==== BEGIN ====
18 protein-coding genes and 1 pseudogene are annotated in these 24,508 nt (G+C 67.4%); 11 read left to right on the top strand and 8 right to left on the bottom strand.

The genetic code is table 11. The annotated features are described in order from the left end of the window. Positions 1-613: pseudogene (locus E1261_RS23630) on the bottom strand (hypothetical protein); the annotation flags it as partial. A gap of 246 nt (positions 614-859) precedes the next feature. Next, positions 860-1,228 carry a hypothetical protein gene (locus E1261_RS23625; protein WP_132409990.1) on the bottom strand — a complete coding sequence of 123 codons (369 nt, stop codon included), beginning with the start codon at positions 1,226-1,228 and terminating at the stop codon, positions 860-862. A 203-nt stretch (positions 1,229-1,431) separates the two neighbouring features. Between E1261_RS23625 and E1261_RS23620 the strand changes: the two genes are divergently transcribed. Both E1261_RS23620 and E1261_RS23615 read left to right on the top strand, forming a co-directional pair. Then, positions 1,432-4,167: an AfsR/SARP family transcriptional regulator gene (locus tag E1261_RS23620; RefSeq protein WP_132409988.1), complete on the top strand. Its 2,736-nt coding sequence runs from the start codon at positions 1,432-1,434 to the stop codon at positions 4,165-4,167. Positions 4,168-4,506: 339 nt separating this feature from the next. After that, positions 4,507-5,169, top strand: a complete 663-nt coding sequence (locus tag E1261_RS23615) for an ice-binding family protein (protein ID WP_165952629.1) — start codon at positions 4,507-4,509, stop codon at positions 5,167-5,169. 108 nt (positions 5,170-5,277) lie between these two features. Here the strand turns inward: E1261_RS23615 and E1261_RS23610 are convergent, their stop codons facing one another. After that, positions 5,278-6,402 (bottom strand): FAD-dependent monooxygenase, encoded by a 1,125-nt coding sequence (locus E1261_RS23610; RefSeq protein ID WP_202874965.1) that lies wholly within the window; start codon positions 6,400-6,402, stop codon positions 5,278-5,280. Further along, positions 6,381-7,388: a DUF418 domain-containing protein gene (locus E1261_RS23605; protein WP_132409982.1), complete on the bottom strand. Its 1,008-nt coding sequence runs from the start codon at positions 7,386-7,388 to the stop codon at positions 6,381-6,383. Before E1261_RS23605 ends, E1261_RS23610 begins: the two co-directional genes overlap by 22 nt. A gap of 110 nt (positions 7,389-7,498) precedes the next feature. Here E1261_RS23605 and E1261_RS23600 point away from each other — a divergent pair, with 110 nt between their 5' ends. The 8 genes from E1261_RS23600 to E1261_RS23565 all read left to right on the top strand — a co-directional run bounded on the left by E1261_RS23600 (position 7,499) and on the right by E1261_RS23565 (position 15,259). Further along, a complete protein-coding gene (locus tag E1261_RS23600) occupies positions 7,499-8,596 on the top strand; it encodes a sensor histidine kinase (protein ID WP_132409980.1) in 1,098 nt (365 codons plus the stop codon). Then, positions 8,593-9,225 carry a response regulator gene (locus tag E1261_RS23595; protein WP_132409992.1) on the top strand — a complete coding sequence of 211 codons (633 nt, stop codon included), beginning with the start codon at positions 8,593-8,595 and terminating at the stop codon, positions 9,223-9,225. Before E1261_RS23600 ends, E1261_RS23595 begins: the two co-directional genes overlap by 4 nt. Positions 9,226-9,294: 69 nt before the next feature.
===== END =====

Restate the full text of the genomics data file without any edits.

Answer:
18 protein-coding genes and 1 pseudogene are annotated in these 24,508 nt (G+C 67.4%); 11 read left to right on the top strand and 8 right to left on the bottom strand.

The genetic code is table 11. The annotated features are described in order from the left end of the window. Positions 1-613: pseudogene (locus E1261_RS23630) on the bottom strand (hypothetical protein); the annotation flags it as partial. A gap of 246 nt (positions 614-859) precedes the next feature. Next, positions 860-1,228 carry a hypothetical protein gene (locus E1261_RS23625; protein WP_132409990.1) on the bottom strand — a complete coding sequence of 123 codons (369 nt, stop codon included), beginning with the start codon at positions 1,226-1,228 and terminating at the stop codon, positions 860-862. A 203-nt stretch (positions 1,229-1,431) separates the two neighbouring features. Between E1261_RS23625 and E1261_RS23620 the strand changes: the two genes are divergently transcribed. Both E1261_RS23620 and E1261_RS23615 read left to right on the top strand, forming a co-directional pair. Then, positions 1,432-4,167: an AfsR/SARP family transcriptional regulator gene (locus tag E1261_RS23620; RefSeq protein WP_132409988.1), complete on the top strand. Its 2,736-nt coding sequence runs from the start codon at positions 1,432-1,434 to the stop codon at positions 4,165-4,167. Positions 4,168-4,506: 339 nt separating this feature from the next. After that, positions 4,507-5,169, top strand: a complete 663-nt coding sequence (locus tag E1261_RS23615) for an ice-binding family protein (protein ID WP_165952629.1) — start codon at positions 4,507-4,509, stop codon at positions 5,167-5,169. 108 nt (positions 5,170-5,277) lie between these two features. Here the strand turns inward: E1261_RS23615 and E1261_RS23610 are convergent, their stop codons facing one another. After that, positions 5,278-6,402 (bottom strand): FAD-dependent monooxygenase, encoded by a 1,125-nt coding sequence (locus E1261_RS23610; RefSeq protein ID WP_202874965.1) that lies wholly within the window; start codon positions 6,400-6,402, stop codon positions 5,278-5,280. Further along, positions 6,381-7,388: a DUF418 domain-containing protein gene (locus E1261_RS23605; protein WP_132409982.1), complete on the bottom strand. Its 1,008-nt coding sequence runs from the start codon at positions 7,386-7,388 to the stop codon at positions 6,381-6,383. Before E1261_RS23605 ends, E1261_RS23610 begins: the two co-directional genes overlap by 22 nt. A gap of 110 nt (positions 7,389-7,498) precedes the next feature. Here E1261_RS23605 and E1261_RS23600 point away from each other — a divergent pair, with 110 nt between their 5' ends. The 8 genes from E1261_RS23600 to E1261_RS23565 all read left to right on the top strand — a co-directional run bounded on the left by E1261_RS23600 (position 7,499) and on the right by E1261_RS23565 (position 15,259). Further along, a complete protein-coding gene (locus tag E1261_RS23600) occupies positions 7,499-8,596 on the top strand; it encodes a sensor histidine kinase (protein ID WP_132409980.1) in 1,098 nt (365 codons plus the stop codon). Then, positions 8,593-9,225 carry a response regulator gene (locus tag E1261_RS23595; protein WP_132409992.1) on the top strand — a complete coding sequence of 211 codons (633 nt, stop codon included), beginning with the start codon at positions 8,593-8,595 and terminating at the stop codon, positions 9,223-9,225. Before E1261_RS23600 ends, E1261_RS23595 begins: the two co-directional genes overlap by 4 nt. Positions 9,226-9,294: 69 nt before the next feature.